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Cartoons For Victory! (2006)

by on 2010/11/28

“Propaganda is to a democracy what the bludgeon is to a totalitarian state.”

~Noam Chomsky

When Hacker Renders declared GeekvsGoth’s November theme “war,” I was more than a little concerned. My film collection lacks  a certain (ok… any) gravitas, tilting more toward Count Duckula, Hammer Horror, Pee-Wee Herman and Conan, listing away from weighty films about warfare.

Then when my (admittedly ridiculous) suggestion of Dragon Wars (2007) was rejected as a proposed selection, I really began to panic.   

So imagine my relief when I happened upon Cartoons for Victory!,  a collection of rare, salvaged WWII propaganda and wartime education cartoons from U.S., Czechoslovakia and Germany.

I thought it would be easy slogging through a few vintage cartoons, as I’m very likely the world’s most squeamish and sensitive goth when in comes to real-life violence.

Easy slogging, indeed …how very wrong I was.  As I began viewing the 142 minutes of  wartime propaganda, it was initially easy to laugh off the ham-handed efforts to demonize the U.S. in the German shorts, the Japanese  and Germans in the U.S. pieces. My ironic distance quickly disappeared and was replaced by twisting discomfort which remained my constant companion. As the collection wore on I felt as though I was wading through a very dark and sludgy swamp of human hatred …hatred hidden behind cute cartoon bears, pig-faced men and stop-action wooden toys.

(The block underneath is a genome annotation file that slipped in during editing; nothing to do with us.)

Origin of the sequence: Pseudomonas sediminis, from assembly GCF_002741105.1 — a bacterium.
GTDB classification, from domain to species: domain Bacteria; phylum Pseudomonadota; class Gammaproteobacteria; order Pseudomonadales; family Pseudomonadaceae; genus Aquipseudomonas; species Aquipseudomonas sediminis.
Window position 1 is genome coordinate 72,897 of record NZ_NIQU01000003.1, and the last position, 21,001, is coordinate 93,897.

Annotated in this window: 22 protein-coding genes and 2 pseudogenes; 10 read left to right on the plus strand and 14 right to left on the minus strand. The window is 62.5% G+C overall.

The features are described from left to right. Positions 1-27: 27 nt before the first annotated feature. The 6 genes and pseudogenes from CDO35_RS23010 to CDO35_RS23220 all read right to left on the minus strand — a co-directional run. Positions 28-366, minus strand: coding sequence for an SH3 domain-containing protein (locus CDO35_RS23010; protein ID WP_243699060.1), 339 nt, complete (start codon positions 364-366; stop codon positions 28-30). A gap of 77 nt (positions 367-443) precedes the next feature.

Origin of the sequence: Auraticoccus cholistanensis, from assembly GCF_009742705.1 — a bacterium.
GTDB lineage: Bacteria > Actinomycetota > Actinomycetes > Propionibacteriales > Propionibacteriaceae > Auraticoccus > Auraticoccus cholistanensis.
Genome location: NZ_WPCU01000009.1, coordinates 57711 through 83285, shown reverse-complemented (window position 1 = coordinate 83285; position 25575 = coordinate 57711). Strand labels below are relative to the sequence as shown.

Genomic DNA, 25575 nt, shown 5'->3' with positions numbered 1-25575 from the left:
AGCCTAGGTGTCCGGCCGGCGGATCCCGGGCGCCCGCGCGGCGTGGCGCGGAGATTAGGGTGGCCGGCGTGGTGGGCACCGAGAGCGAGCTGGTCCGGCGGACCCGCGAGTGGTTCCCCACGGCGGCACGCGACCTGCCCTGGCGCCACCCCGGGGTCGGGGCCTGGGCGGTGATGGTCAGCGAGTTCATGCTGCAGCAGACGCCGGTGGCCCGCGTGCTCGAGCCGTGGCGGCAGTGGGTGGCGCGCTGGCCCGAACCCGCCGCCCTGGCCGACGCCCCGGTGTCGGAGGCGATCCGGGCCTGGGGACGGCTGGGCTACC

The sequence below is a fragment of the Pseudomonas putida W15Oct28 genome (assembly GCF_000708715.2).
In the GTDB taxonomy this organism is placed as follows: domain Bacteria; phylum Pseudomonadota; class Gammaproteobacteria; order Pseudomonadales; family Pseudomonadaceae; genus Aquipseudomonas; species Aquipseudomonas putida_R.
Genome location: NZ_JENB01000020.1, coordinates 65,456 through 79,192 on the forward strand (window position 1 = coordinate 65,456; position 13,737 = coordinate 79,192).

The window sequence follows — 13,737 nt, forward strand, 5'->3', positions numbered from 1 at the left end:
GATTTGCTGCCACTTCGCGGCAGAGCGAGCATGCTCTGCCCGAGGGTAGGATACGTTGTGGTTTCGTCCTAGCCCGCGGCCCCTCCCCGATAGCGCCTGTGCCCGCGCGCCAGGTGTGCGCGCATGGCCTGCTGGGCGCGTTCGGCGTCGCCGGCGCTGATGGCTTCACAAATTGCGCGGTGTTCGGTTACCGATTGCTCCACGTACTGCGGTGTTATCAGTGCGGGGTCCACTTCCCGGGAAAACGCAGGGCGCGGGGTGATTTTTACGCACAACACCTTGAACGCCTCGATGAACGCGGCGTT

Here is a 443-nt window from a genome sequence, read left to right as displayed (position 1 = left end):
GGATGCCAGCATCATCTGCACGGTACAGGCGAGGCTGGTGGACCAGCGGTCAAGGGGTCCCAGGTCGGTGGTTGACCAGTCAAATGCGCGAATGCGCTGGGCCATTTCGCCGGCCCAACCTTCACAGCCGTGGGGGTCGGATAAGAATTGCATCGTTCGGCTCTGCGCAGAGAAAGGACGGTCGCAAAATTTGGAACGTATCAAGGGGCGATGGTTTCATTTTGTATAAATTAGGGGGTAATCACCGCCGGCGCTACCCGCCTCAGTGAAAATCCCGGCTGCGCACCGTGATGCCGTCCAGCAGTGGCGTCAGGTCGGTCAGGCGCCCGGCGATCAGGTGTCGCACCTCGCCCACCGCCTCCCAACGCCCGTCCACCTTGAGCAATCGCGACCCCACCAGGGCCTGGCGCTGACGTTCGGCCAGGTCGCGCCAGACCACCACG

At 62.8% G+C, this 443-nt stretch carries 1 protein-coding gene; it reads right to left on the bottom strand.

The first short of the collection, entitled Bury the Axis , is a stop-action piece on the life of Adolf Hitler, portrayed by a puppet that’s half Phantom of the Opera, half fruit bat. The hideous Hitler puppet is joined by his fellow Axis leaders, Mussolini and Emperor Hirohito, in equally comic-horror puppet form. These puppets play it up Three Stooges-style with a missile until their buffoonish antics are stopped dead by the detonation.

Cap’n Cub depicts an adorable, all-American bear cub in a flight helmet, flying a bright yellow fighter plane. It starts innocuously enough, until the cute bear yells out foul-sounding, anti-Japanese racial slur and grabs a machine gun to shoot an evil mustachioed monkey (with an enormous overbite) out of the sky. Urk.

Czechoslovakia contributed The Spring Man and the SS a piece about a fed-up chimney sweep who terrorizes Hitler and the SS by jumping around with springs on his feet and a black sock on his head. In a mixture of live action and animation, the short film depicts a cowering and paranoid Hitler listening through floors with a chamberpot, arresting an elderly man for having a bird that whistles “Yankee Doodle Dandy” and another man for slipping on banana peels in a fashion that makes him appear to be dancing like a Russian.

Revolution in Toyland (1946), another Czech offering, shows a mob of wooden toys attacking an officious, cruel-hearted Gestapo officer, binding him with cuckoo clock chains and shooting his pants full of smoldering holes with caps.

The Hook series of cartoons were purpose-built to sell American war bonds. Hook, a pig-faced petty officer aboard an aircraft carrier, tells his son a heroic story of how he used bushels of actual war bonds to pulverize Japanese fighter planes.

Miss_Tree, my favourite pre-teen intellectual, was horrified when she wandered into the room to see Bugs Bunny dancing in black face, a piece from Warner Bros. hawking war bonds. “Not Bugs Bunny too!” She demanded I turn the “awful, offensive” cartoons off.

While I’d like to think that we are more sophisticated viewers today, with refined sensibilities that would not be swayed by anything so blunt-force as these propaganda films, I know better. Our propaganda today comes in more insidious, subtle forms but we are influenced, shaped and driven by propaganda nonetheless. Miss_Tree does however give me some hope.

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143 minutes

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